WASHINGTON (Reuters) - Automakers are quicker since the 2010 Toyota safety crisis to report defects and recalls to U.S. regulators, but the Obama administration believes that substantially higher fines are still needed as a check against future disclosure lapses.
David Strickland, the government’s top auto safety official as administrator of the National Highway Traffic Safety Administration (NHTSA), said on Thursday the current maximum fine of $17 million per case is inadequate.
He said it will not deter businesses with deep pockets from withholding safety information from regulators deliberately or inadvertently.
“We feel it’s high time the penalties are reflective of the size of the industry,” Strickland told a House Energy and Commerce subcommittee hearing.
A provision in transportation legislation approved by the Senate last week would increase civil penalties for the first time in more than a decade to a maximum of $250 million.
A competing House bill does not include the proposal, which automakers call excessive in an era of increased vehicle safety with motorists traveling more than three million miles on U.S. roads annually.
Business friendly Republicans who run the House consider the proposed increase over prescriptive and potentially detrimental to an industry returning to profitability after a historic downturn. They also view it as another impediment to any compromise with the Senate on stalled highway legislation.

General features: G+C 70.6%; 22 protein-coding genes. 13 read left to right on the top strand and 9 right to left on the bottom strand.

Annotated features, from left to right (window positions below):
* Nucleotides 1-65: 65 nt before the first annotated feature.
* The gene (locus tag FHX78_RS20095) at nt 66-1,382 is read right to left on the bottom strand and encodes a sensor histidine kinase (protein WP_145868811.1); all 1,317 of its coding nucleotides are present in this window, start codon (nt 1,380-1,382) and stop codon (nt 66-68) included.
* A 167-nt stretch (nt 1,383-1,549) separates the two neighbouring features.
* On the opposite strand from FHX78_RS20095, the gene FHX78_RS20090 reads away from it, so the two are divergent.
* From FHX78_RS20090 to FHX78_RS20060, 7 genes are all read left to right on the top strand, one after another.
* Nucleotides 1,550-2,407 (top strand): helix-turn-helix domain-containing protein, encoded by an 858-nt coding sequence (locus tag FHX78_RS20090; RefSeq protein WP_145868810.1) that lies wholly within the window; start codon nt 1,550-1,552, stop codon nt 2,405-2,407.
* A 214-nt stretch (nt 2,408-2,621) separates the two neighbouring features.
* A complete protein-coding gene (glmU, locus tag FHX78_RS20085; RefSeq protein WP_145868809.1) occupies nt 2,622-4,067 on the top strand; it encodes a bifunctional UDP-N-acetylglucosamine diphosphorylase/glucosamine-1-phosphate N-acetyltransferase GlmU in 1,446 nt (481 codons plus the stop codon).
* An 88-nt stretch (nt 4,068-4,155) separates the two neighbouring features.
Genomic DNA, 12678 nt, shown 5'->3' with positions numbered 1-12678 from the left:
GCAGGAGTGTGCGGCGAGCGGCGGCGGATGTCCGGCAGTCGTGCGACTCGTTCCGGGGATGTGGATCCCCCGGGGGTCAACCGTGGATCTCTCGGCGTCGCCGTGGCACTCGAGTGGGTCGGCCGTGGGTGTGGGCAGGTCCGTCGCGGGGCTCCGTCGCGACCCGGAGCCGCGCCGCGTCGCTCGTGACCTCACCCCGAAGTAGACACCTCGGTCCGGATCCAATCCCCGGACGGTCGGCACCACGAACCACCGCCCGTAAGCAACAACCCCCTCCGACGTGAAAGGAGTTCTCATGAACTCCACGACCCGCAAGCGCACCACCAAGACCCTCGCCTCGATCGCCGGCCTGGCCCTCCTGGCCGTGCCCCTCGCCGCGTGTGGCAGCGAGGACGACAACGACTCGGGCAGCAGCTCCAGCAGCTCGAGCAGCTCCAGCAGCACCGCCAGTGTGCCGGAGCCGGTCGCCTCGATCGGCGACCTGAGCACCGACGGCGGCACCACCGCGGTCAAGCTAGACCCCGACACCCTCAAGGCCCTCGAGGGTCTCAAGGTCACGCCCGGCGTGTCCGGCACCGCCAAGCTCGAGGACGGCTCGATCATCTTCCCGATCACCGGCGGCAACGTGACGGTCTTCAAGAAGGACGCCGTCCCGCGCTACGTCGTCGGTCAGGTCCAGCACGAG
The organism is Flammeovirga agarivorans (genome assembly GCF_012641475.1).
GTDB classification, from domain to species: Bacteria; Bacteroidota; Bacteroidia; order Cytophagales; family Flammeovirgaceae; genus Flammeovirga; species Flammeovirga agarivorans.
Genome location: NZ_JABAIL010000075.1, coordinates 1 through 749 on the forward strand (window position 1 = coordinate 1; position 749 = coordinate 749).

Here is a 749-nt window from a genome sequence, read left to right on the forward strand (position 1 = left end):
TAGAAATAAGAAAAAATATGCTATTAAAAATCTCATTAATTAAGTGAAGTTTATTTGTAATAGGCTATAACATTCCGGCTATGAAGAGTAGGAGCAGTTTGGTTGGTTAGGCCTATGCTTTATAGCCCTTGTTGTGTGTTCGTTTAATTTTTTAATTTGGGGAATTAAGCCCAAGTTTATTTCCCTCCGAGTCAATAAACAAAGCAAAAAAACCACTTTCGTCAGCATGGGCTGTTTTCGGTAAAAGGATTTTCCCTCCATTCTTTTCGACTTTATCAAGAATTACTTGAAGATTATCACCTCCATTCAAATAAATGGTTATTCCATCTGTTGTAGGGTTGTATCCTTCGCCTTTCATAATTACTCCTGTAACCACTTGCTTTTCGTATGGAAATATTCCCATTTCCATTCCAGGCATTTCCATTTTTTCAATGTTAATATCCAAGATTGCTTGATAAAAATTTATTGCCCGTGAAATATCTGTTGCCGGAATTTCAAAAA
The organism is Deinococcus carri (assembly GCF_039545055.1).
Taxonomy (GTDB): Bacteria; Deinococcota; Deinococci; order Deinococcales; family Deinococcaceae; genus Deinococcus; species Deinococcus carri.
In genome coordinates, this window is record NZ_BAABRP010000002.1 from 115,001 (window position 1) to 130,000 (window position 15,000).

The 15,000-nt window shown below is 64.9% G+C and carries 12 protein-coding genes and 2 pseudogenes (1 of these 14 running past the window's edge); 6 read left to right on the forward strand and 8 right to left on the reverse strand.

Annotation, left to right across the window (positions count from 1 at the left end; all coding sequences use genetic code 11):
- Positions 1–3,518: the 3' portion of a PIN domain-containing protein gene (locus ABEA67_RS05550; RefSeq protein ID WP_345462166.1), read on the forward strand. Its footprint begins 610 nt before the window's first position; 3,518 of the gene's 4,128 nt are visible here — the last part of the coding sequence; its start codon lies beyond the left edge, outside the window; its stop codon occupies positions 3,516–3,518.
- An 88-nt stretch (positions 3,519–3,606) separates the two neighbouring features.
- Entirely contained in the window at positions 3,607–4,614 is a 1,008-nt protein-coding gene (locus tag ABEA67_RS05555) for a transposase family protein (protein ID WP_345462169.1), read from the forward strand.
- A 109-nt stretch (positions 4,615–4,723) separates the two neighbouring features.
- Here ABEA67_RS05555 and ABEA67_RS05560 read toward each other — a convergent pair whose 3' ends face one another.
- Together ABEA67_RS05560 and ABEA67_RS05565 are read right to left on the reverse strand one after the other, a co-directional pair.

Republican Rep. Marsha Blackburn, vice-chairman of the commerce, manufacturing and trade subcommittee, said “more mandates” were not the answer, adding it would be “very difficult” to find support among Republicans for higher fines.
“We need to think about the best ways to incentivize safety that makes sense and works for everyone,” she said.
U.S. law gives auto manufacturers five business days to notify NHTSA of any defects in cars, trucks or motorcycles sold in the United States.
In its most notable case, NHTSA fined Toyota $32 million in 2010 for twice failing to promptly notify the agency of defects involving accelerator pedals.
The problems were central to recalls of millions of Toyota and Lexus cars and trucks that year and in 2009 for problems related to sudden acceleration.
Most recently, BMW agreed to a $3 million NHTSA fine in February relating investigations of 2010 recalls involving more than 330,000 vehicles.
Since the Toyota case, U.S. auto regulators have become more aggressive in launching safety investigations and have gotten tougher with automakers about their recall and disclosure practices.
Strickland said after the hearing that car companies have gotten better about admitting problems promptly. But he noted the impact of the Toyota crisis on the rest of the industry is not enough to ensure long-term compliance.
Mitch Bainwol, president and chief executive of the Alliance of Automobile Manufacturers trade group representing General Motors, Ford Motor and other major companies, said increasing fines is not the right approach.
“There are plenty of incentives to do the right thing,” Bainwol said.
European countries with advanced auto manufacturing can fine car companies over recalls but Japanese authorities do not have that authority.
Reporting By John Crawley